If the Moon were only 1 pixel (and Cosmos)

We watched the first episode of the new Cosmos last night, and thoroughly enjoyed it. Of course my wife and I spent every minute comparing it to the original, while our son thought it was all new and cool. My favorite moment: Neil deGrasse Tyson donning shades to watch the Big Bang. As some are saying (rather petulantly, I think), Neil is no Carl — but frankly, Carl Sagan couldn’t have gotten away with those sunglasses.

Also, I’d just like to take a moment to thank European cable programming, which still operates on the old bargain that if you pay for a channel, you don’t have to watch commercials every five minutes. (Remember when that was the deal for US cable too?) There was not a single commercial in our airing of the episode, and after hearing various US viewers complain mightily about how the show was chopped up into tiny segments punctuated by interminable commercials, I’m even more grateful for our high-quality, uninterrupted experience. We’re ready for the next episode!

Since Cosmos primed us with the concept of the galactic address, this is a perfect time to check out the website “If the Moon Were Only 1 Pixel: A tediously accurate map of the solar system.” You may have seen something like it before, in which you scroll horizontally across vast distances to see a scale model of the solar system, but this one is different in a couple of ways.

— First, an indicator at the bottom keeps you apprised of how much distance you’ve covered from the Sun.

— Second, it includes little notes and observations between planets to keep up your interest as you traverse the long, long, long, long distances of nothingness between tiny points of light.

— And third, you can use shortcut buttons at the top to simply hop from one planet to another, while still being able to see the true scale of things. But you won’t be able to read the little notes. (When going this route, you do have to keep your eye on the scroll bar indicator of your browser, because the automated scrolling alters speed in order to keep you from sitting there for an hour waiting for it to get from Mars to Jupiter and beyond. If you’re not watching how the scroll bar zoooms along before slowing to a stop at its destination, you’ll get an inaccurate impression of the distance.)

I’m always surprised at how far Mercury really is from the Sun, and how ridiculously far away Uranus and Neptune are. Also, a tip of the hat to the website designer for including Pluto. I laughed at the note there — and then nodded my head.


About Fletcher DeLancey

Socialist heathen and Mac-using author of the Chronicles of Alsea, who enjoys pondering science, politics, well-honed satire (though sarcastic humor can work, too) and all things geeky.
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2 Responses to If the Moon were only 1 pixel (and Cosmos)

  1. Sandra Berry says:

    Do you choose channels and pay for each individually? If so, I’d go broke since I watch TV beginning with morning coffee and the Weather Channel, the news and part of Good Morning America while getting dressed. I rarely watch much between 10AM and 6PM. I didn’t mind commercials too much since I usually used the interruption to do something else. I did not want to be interrupted watching Downton Abby, Nature, Doc Martin, American Experience, Burn’s specials, and Nova. Thankfully they all come on PBS and are commercial free except during fund raising.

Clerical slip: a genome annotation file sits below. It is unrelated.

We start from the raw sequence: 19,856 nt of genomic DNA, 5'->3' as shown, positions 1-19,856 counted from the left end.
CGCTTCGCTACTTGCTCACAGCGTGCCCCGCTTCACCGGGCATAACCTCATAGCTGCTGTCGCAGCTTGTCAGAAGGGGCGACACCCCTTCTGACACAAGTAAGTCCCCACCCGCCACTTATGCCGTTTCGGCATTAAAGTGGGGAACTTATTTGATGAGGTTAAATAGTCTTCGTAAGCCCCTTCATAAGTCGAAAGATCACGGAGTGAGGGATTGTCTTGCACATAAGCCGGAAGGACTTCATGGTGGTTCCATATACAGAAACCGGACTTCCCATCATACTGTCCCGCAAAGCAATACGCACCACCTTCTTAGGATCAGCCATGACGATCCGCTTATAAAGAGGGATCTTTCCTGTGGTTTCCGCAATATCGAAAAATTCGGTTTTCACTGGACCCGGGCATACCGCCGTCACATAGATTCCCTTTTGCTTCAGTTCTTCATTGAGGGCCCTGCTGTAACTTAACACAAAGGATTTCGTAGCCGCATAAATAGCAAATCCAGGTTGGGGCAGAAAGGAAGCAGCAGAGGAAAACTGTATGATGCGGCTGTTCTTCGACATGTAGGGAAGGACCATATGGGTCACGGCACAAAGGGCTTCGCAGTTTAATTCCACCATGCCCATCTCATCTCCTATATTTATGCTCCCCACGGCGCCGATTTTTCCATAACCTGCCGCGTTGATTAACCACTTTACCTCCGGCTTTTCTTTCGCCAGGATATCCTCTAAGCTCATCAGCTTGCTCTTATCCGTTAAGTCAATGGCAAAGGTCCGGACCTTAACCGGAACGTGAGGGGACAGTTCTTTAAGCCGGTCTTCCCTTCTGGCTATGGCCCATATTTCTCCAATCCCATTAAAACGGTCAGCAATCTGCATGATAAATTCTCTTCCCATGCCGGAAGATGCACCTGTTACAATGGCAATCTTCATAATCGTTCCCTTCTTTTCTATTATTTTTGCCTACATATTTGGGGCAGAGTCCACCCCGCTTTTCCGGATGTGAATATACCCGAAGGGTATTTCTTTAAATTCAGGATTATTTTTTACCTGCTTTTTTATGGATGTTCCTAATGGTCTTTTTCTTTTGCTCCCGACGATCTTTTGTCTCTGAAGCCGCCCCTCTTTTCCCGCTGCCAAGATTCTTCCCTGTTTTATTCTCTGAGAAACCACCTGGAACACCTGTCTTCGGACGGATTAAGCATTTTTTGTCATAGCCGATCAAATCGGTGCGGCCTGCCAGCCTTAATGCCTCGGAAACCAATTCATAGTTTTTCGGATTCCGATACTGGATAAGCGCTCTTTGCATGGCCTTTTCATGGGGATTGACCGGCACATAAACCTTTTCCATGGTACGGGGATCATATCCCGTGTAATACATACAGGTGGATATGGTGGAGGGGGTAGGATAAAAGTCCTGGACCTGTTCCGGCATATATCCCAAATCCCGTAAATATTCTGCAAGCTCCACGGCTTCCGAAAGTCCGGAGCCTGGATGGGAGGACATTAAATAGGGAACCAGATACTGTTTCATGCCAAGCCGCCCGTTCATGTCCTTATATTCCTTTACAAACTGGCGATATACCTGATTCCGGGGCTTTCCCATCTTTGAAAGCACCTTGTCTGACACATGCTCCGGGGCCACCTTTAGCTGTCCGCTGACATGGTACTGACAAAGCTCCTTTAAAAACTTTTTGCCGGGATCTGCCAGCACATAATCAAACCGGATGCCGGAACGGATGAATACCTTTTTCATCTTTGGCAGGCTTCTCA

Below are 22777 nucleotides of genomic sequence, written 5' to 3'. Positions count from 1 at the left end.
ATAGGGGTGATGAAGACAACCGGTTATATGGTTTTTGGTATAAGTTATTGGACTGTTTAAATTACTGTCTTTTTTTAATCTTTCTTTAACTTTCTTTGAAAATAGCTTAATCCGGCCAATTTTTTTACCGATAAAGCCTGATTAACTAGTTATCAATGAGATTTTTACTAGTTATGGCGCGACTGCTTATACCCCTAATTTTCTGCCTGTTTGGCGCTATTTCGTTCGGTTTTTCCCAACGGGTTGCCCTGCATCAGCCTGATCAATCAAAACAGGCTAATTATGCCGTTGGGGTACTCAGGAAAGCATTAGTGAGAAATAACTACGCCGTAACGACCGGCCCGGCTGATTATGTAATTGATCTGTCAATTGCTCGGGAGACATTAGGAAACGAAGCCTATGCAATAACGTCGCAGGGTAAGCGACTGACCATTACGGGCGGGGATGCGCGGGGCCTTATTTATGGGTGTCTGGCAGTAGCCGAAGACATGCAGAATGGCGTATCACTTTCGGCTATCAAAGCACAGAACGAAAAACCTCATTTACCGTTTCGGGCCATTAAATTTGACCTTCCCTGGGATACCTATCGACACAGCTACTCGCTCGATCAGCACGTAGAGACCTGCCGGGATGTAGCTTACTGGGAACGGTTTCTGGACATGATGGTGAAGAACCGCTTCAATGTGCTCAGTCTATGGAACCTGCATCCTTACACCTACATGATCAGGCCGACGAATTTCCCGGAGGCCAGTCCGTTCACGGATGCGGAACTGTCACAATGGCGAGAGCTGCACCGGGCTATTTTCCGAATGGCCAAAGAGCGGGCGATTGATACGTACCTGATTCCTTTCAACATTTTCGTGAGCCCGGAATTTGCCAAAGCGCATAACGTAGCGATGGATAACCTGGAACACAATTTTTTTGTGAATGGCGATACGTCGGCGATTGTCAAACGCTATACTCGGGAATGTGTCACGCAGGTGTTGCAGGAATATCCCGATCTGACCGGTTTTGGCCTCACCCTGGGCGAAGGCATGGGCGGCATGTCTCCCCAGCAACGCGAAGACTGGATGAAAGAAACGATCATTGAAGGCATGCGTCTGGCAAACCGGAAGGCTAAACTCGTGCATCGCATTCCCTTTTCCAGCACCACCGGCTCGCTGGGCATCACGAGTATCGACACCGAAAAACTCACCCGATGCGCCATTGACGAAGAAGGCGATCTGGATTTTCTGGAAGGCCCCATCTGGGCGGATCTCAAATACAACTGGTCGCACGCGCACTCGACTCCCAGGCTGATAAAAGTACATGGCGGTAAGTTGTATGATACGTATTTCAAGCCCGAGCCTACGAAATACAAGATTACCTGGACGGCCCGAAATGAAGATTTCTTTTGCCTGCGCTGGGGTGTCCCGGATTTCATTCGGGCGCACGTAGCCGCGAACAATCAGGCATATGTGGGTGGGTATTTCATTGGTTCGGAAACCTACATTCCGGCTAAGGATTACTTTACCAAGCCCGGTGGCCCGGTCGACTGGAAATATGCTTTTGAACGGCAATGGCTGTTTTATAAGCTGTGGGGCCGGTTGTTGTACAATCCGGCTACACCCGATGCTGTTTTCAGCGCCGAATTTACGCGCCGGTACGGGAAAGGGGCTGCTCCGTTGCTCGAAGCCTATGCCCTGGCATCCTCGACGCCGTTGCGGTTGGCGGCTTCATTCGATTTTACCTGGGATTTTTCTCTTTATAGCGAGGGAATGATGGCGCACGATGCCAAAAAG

I enjoyed COSMOS commercial free. It’s shown on four different cable channels north of Sacramento. i’m watching it commercial free on National Geographic using On Demand, a free service included in a bundle special I have with broadband cable. It combines HD and Basic cable, high-speed internet and unlimited phone in one bill at a reduced price. With On Demand I have access dozens of TV programs, special events and concerts with my remote the day after they appear on TV. Most are commercial free or they’re very limited. TV episodes remain all season. New releases range between $5 and $7 and get cheaper as newer films come out. I get four free rentals a year. Movies like Gravity are worth paying $10 to see in a Real 3D theater. On Demand has a huge library of categorized free films. I find independent films there. At least six cable and satellite providers have installations in this area. I don’t subscribe to add-on services like Netflix.There’s a big difference in choices available throughout the US. Even in different areas in the same state. My broadband cable is available on the west coast with local tech support. New services become available every year and competition is fierce. Maybe it’s the location. US customers with access to a variety of choices may get more satisfaction and save “a bundle” by shopping around.

    • oregon expat says:

      No, we have a package with a zillion channels. We didn’t buy it for the TV, but rather for the fiber optic Internet access, which is blazing fast. The TV channels came with the package, but in truth we download most of what we watch. Except the Olympics and Cosmos.

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